He sat in his prison cell in yellow “detainee remand” pants and shirt.
The prison warders didn’t use his name; they simply said “prisoner”. But they watched this curious-looking young man, with his academic books scattered across the floor. The other inmates have no books – some play football or smoke dagga to pass the time – but Bonginkosi Khanyile (26) was there in his quiet cell, reading.
Khanyile was taken into police custody during the #FeesMustFall protests last year. He was a student leader in the Economic Freedom Fighters’ Student Command, which stood on the frontline of protests at the Durban University of Technology (DUT). He was arrested in September last year. After six months in Durban’s Westville Prison and multiple court appearances, the Constitutional Court finally ordered his release on bail in March.
There are eight charges against him, including public violence, participating in an illegal gathering and inciting violence. But after six months in jail, Khanyile has emerged victorious: he will graduate from the DUT cum laude after writing exams in prison for his national diploma in public management and economics.
During the student protests, the slogan “protest and pass” was widely echoed among the fallists. Khanyile has surpassed the expectations of many, but he believes he could have done better if he had not been in jail.
“I dropped a little bit. I never performed at my normal [standard]. I’m sure if I wrote the final exams outside, I would have got the dean’s commendation, [which] is when your aggregate is very high,” he says.
He wrote to prison management to ask that he be moved into isolation so that he could focus on his studies. For the first month, he was in a crowded area with about 48 other inmates. The noise, squabbles and drug consumption crowded his mind.
For the next five months he was alone. He missed human interaction. Often, in his normal world, he would study with friends and they would have lively debates. He could stretch his legs in fresh air. In his bleak cell there were no such privileges – but there were books, strewn across the hard floor.
Prison was traumatic, he says. But he fought the depression he saw in other inmates by reading “revolutionary books”. The syllabus books, he says, were “colonised”.
He read Dikgang Moseneke’s autobiography My Own Liberator, Nelson Mandela’s Long Walk to Freedom and Oliver Tambo Speaks.
“Those stories, they bring about a reality that it’s you who’s in control of your mind,” Khanyile says.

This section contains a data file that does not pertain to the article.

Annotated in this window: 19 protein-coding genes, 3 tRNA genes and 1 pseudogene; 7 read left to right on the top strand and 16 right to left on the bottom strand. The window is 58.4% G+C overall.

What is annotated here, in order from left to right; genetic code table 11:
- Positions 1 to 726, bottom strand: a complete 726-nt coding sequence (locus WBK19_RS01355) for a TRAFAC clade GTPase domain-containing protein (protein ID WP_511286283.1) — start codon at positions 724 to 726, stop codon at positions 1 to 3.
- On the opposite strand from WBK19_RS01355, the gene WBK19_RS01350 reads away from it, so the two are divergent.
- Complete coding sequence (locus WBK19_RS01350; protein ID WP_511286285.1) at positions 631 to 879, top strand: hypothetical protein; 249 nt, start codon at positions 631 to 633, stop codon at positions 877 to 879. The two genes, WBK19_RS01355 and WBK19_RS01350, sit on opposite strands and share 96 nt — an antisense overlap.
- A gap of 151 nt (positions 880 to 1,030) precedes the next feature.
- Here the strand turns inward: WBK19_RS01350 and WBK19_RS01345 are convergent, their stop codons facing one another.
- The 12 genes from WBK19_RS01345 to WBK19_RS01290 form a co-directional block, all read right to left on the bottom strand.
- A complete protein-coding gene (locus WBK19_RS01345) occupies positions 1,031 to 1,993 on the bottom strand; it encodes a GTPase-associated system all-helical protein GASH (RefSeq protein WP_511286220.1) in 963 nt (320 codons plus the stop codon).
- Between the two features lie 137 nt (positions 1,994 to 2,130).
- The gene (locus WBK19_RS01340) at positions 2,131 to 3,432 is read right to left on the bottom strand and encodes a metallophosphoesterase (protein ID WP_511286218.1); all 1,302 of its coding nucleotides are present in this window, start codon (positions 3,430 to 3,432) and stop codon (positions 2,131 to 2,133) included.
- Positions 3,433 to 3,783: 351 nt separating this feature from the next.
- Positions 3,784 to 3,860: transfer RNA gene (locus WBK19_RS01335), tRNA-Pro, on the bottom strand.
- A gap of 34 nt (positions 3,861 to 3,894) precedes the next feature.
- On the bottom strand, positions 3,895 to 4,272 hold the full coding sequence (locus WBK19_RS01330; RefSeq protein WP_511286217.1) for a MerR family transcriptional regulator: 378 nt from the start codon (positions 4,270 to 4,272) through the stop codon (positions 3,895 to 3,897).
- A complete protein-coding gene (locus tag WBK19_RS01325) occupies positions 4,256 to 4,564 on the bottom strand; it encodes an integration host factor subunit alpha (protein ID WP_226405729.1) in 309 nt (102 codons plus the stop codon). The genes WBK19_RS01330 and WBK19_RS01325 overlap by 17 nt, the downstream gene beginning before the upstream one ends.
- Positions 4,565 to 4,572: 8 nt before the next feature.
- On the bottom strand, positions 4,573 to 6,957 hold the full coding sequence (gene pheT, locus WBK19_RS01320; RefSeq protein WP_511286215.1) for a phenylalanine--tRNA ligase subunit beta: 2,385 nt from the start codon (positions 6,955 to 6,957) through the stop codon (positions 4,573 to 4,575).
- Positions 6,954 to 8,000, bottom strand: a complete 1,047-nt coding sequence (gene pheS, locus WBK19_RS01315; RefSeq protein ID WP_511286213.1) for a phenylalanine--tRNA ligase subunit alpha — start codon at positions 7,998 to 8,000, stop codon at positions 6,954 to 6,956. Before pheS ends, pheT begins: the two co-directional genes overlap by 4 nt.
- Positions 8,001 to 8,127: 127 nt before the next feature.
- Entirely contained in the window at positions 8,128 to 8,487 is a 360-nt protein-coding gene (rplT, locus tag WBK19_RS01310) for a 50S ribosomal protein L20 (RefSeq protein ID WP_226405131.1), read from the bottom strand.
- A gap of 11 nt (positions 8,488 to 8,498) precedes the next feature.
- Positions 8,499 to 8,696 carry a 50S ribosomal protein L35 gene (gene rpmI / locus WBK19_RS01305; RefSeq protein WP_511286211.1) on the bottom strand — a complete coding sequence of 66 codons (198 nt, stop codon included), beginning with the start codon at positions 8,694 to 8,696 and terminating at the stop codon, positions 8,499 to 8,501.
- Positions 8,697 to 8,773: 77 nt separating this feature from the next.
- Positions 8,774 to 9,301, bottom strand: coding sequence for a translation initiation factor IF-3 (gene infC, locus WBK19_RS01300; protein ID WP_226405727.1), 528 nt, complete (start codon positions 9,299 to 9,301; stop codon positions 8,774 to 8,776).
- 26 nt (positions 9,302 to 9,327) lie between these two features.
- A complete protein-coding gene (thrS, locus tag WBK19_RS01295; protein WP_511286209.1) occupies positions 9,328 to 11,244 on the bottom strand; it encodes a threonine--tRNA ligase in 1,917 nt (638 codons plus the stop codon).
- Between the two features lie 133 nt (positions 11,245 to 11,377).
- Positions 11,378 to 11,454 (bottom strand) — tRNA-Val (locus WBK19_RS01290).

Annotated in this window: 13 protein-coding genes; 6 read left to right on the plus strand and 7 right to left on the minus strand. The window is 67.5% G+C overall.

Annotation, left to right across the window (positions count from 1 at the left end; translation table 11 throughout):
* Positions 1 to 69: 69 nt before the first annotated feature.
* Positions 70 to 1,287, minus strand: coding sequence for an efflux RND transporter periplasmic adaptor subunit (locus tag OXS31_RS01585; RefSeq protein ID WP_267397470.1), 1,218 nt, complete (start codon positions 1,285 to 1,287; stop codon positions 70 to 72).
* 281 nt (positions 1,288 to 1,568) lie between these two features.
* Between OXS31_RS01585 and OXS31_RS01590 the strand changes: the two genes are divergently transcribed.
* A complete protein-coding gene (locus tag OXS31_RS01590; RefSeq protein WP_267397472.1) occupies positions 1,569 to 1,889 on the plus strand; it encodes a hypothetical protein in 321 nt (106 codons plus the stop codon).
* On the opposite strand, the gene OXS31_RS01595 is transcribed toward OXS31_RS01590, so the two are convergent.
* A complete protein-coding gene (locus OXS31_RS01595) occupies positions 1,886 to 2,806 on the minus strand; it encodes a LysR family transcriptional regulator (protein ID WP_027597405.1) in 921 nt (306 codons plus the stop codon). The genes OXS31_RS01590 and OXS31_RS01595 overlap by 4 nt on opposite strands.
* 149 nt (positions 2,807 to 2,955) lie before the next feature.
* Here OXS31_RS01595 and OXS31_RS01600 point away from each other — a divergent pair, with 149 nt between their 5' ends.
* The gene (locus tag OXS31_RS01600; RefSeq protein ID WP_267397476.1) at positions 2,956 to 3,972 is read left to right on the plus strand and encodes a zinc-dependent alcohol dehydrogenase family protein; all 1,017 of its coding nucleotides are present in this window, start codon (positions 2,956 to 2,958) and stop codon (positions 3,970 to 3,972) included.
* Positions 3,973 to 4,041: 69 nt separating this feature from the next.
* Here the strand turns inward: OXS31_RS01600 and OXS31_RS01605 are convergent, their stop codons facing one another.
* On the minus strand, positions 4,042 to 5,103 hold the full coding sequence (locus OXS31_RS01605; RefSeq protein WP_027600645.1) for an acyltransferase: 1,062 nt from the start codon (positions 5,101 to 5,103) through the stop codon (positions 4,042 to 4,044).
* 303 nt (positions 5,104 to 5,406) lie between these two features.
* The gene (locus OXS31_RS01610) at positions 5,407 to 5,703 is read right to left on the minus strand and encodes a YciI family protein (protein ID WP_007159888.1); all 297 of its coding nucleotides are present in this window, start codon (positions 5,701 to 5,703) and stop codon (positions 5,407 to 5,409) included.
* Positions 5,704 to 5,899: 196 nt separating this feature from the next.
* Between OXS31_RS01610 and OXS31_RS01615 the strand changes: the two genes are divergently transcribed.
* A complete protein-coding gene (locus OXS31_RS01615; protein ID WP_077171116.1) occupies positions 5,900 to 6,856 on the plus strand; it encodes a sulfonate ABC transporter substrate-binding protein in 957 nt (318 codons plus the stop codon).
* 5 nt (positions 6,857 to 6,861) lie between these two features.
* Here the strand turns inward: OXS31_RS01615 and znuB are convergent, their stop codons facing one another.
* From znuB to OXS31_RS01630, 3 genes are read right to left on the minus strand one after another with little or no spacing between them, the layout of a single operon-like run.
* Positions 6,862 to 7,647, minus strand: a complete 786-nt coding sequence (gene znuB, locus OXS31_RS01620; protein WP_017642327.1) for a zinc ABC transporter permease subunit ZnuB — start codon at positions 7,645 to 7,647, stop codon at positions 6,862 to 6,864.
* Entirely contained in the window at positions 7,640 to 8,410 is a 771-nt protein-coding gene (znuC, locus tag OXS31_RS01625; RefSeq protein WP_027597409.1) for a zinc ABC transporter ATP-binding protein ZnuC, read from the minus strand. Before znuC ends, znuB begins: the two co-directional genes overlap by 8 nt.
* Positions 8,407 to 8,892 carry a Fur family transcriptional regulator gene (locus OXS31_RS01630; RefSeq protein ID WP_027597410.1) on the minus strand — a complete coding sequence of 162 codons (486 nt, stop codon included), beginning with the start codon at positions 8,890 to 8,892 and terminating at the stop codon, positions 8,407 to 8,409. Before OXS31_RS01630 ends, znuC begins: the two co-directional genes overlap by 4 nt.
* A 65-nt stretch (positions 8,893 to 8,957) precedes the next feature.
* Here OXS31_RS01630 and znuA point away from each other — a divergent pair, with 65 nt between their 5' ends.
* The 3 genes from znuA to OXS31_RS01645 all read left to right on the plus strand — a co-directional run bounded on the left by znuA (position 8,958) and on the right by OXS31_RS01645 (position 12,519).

“You can either choose to play soccer in prison, smoke woonga and dagga, or you can choose to say: ‘I’m also in prison, but this is not my final end. When I come out of here, I want to become better than I was yesterday.’”
Khanyile sneaked these books in by claiming they were part of his academic syllabus. The prison managers didn’t know any better.
Books aren’t usually allowed in jail cells, and neither are tables and chairs – apartheid-like conditions, says the young student leader.
“I scored some small victories there. I was able to fight for a chair and to also fight for a table. I was very celebrated because I was the only prisoner there in Westville who had a chair and a table inside his cell,” Khanyile says.
Initially, prisoners and warders were wary of Khanyile. Inmates believed he was a sellout or a spy, sent to watch them. Warders had heard that he’d assaulted police. They thought that when he was arrested he had bombs hidden in a bag.
“They expected to meet a rebel who’s anti-progress and anarchic. But when I came, when they saw me reading books, they couldn’t believe that. I got a chance to engage them.”
Police and students have had an uneasy relationship since the #FeesMustFall protests, in which teargas and stun grenades were used. Khanyile says students fear going to jail, and his imprisonment has made the possibility more real for protesters.
His time in jail has strengthened his resolve. “If you really believe in your ideas and you go to prison for your ideas, then you have two options: either you surrender or you continue with the struggle.”
His experience with the judicial system has led him to consider studying law. “I dislike the judiciary by its nature, but when I went to prison I saw a great necessity of going into the judiciary.”
He claims an Afrikaans magistrate at the Durban magistrate’s court had considered him dangerous because of the number of supporters that packed the courtroom. At the Constitutional Court, Chief Justice Mogoeng Mogoeng was less wary.
“With one Constitution, one judge can send you to prison, while another one can set you free,” he says. “The Constitution depends on who is reading that Constitution.”
Khanyile will graduate on May 9. A pretrial conference is set for May 12, when he will be back in court.
Reporting by Ra’eesa Pather. This article originally appeared on the Mail & Guardian.
Featured image via Twitter